Shooting a music festival can be a chaotic experience, especially if you’re not prepared. You need the right gear, the right planning, and above all, permission to even step into the arena. In this video, photographer Ruth Medjber shares some vital points that have helped her cover hundreds of festivals over a career spanning 15 years:
No amount of preparation and planning will let you through the gates unless you’ve secured your press accreditation with the organizers of the festival. If you don’t have a pass, you’ll be turned away—no exceptions!
The best option is to have a printed copy of the email confirmation on hand or to show the email correspondence on your phone to prove that you’re picking up a pass and that you have every right to be at the venue with your gear.
That brings us to the next important aspect: gear. Don’t be too choosy about which camera to take. Just use what you have. What you should do, however, is bring in a second body if you have one.
Spare batteries are essential. The last thing you want is to run out of juice just when the festival is getting warmed up.
Memory cards are as important as spare batteries. If you love to leave your camera on continuous high mode, you need as many memory cards as you can get. Make sure that the memory cards have a fast write speed.
Write speed can often mean the difference between getting the shot and the frustration of seeing something happening in front of your eyes and not being able to capture it because your camera is furiously trying to write the previous images to memory.
Medjber recommends taking your entire arsenal of lenses, just in case you have the need for any one in particular. Photographing a music festival involves photographing the performers, the musicians, the crowd, the food, the merchandise stands, and the arena.
So, you’ll be happy to have a telephoto lens, a wide angle lens, a macro lens, and, of course, a standard zoom lens.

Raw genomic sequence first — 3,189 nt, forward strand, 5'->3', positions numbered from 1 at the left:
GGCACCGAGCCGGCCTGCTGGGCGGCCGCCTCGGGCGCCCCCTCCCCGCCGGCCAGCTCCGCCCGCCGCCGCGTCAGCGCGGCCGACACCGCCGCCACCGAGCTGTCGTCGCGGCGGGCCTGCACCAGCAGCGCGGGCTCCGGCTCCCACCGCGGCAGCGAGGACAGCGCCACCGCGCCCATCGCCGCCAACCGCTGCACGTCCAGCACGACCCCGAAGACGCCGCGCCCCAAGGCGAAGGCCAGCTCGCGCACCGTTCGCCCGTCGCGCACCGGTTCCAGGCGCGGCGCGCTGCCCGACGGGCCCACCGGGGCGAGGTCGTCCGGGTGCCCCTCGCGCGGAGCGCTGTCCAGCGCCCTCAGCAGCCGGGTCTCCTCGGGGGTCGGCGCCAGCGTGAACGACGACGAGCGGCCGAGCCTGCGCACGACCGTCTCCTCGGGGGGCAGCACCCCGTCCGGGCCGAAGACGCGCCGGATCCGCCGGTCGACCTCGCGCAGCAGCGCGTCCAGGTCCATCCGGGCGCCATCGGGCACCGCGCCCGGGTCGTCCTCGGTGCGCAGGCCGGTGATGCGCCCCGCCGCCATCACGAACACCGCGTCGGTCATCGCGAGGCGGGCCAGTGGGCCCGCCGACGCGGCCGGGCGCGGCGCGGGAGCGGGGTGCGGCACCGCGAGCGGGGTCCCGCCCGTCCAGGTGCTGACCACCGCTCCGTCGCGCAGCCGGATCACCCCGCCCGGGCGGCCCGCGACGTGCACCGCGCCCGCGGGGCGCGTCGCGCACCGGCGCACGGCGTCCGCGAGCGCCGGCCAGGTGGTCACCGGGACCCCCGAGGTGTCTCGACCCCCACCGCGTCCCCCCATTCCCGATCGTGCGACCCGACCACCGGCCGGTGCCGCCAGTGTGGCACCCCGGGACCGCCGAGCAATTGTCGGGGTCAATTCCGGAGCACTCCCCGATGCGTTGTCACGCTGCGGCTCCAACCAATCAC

Medjber uses a super wide Sigma for atmosphere shots, a Nikon 24–70mm for general shots while wandering around the festival grounds, and a 70–200mm for candid crowd shots from a distance.
She also uses the nifty-fifty for smaller stages with no light as well as for getting beautiful bokeh when working with food and merchandise.
Though pocket lights are not cleared for use inside the arena, they come in handy when you’re walking around the festival grounds at night looking for something interesting to shoot. Pack your triggers so that you can use them off-camera whenever you can.
Though not exactly a tool for making images, they’re vital for future business and branding.
Medjber recommends investing in a rain jacket for your camera. This ensures that your camera stays dry come rain or hail. Most pro bodies are weather sealed, but they are not 100 percent waterproof. You never quite know when the heavens are going to open up. You don’t want to be running for cover just when the main show starts.
Proper working boots, a rain jacket, hats—bring whatever you need to keep you dry and warm and in perfect working shape for the gruesome three or four days.
Not all media rooms have free laptops to use. And that means if you can’t send out images unless you bring what you need. So bring your laptop and everything that goes with it.
Other Things to Bring
Some other items to consider are ear plugs, lens wipes, silicon gels, a tripod (don’t use it in the pit), a camera holster, and even a tent.
What gear do you find useful for shooting music festivals?
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Article source: PictureCorrect